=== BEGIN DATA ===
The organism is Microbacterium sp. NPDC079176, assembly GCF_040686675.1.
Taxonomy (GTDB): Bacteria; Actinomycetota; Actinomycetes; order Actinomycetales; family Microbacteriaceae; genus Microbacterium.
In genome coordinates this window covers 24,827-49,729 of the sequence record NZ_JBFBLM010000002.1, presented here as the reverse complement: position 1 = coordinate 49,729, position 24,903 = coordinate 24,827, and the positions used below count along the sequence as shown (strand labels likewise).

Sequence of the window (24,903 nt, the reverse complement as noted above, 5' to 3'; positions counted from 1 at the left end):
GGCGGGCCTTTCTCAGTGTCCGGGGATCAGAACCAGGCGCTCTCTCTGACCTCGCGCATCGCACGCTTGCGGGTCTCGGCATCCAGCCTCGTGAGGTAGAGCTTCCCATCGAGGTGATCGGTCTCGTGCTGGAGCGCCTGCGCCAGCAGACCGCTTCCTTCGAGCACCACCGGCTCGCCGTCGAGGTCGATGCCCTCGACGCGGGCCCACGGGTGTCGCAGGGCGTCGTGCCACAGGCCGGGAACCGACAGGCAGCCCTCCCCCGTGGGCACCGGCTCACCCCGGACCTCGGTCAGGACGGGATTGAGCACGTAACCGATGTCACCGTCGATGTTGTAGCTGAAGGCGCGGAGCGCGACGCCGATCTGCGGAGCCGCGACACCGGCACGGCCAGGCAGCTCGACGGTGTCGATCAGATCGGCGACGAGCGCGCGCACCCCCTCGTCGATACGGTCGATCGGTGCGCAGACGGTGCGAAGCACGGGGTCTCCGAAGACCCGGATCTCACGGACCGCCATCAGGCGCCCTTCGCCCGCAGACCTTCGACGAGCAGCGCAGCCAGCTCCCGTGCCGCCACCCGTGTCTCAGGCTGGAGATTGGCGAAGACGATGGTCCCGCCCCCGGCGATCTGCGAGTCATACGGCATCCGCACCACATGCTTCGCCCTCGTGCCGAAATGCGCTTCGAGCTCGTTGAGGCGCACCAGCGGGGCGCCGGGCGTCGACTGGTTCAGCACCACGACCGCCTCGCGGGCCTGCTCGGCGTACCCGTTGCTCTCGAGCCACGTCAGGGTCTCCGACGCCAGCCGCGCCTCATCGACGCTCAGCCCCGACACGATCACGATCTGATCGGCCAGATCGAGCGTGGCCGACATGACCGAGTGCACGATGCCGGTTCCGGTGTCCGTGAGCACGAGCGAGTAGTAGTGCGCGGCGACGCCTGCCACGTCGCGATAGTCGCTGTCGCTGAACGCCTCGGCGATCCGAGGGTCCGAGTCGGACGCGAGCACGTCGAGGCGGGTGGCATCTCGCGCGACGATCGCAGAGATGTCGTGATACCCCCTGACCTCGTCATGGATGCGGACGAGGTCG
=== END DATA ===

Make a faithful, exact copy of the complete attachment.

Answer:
The organism is Microbacterium sp. NPDC079176, assembly GCF_040686675.1.
Taxonomy (GTDB): Bacteria; Actinomycetota; Actinomycetes; order Actinomycetales; family Microbacteriaceae; genus Microbacterium.
In genome coordinates this window covers 24,827-49,729 of the sequence record NZ_JBFBLM010000002.1, presented here as the reverse complement: position 1 = coordinate 49,729, position 24,903 = coordinate 24,827, and the positions used below count along the sequence as shown (strand labels likewise).

Sequence of the window (24,903 nt, the reverse complement as noted above, 5' to 3'; positions counted from 1 at the left end):
GGCGGGCCTTTCTCAGTGTCCGGGGATCAGAACCAGGCGCTCTCTCTGACCTCGCGCATCGCACGCTTGCGGGTCTCGGCATCCAGCCTCGTGAGGTAGAGCTTCCCATCGAGGTGATCGGTCTCGTGCTGGAGCGCCTGCGCCAGCAGACCGCTTCCTTCGAGCACCACCGGCTCGCCGTCGAGGTCGATGCCCTCGACGCGGGCCCACGGGTGTCGCAGGGCGTCGTGCCACAGGCCGGGAACCGACAGGCAGCCCTCCCCCGTGGGCACCGGCTCACCCCGGACCTCGGTCAGGACGGGATTGAGCACGTAACCGATGTCACCGTCGATGTTGTAGCTGAAGGCGCGGAGCGCGACGCCGATCTGCGGAGCCGCGACACCGGCACGGCCAGGCAGCTCGACGGTGTCGATCAGATCGGCGACGAGCGCGCGCACCCCCTCGTCGATACGGTCGATCGGTGCGCAGACGGTGCGAAGCACGGGGTCTCCGAAGACCCGGATCTCACGGACCGCCATCAGGCGCCCTTCGCCCGCAGACCTTCGACGAGCAGCGCAGCCAGCTCCCGTGCCGCCACCCGTGTCTCAGGCTGGAGATTGGCGAAGACGATGGTCCCGCCCCCGGCGATCTGCGAGTCATACGGCATCCGCACCACATGCTTCGCCCTCGTGCCGAAATGCGCTTCGAGCTCGTTGAGGCGCACCAGCGGGGCGCCGGGCGTCGACTGGTTCAGCACCACGACCGCCTCGCGGGCCTGCTCGGCGTACCCGTTGCTCTCGAGCCACGTCAGGGTCTCCGACGCCAGCCGCGCCTCATCGACGCTCAGCCCCGACACGATCACGATCTGATCGGCCAGATCGAGCGTGGCCGACATGACCGAGTGCACGATGCCGGTTCCGGTGTCCGTGAGCACGAGCGAGTAGTAGTGCGCGGCGACGCCTGCCACGTCGCGATAGTCGCTGTCGCTGAACGCCTCGGCGATCCGAGGGTCCGAGTCGGACGCGAGCACGTCGAGGCGGGTGGCATCTCGCGCGACGATCGCAGAGATGTCGTGATACCCCCTGACCTCGTCATGGATGCGGACGAGGTCG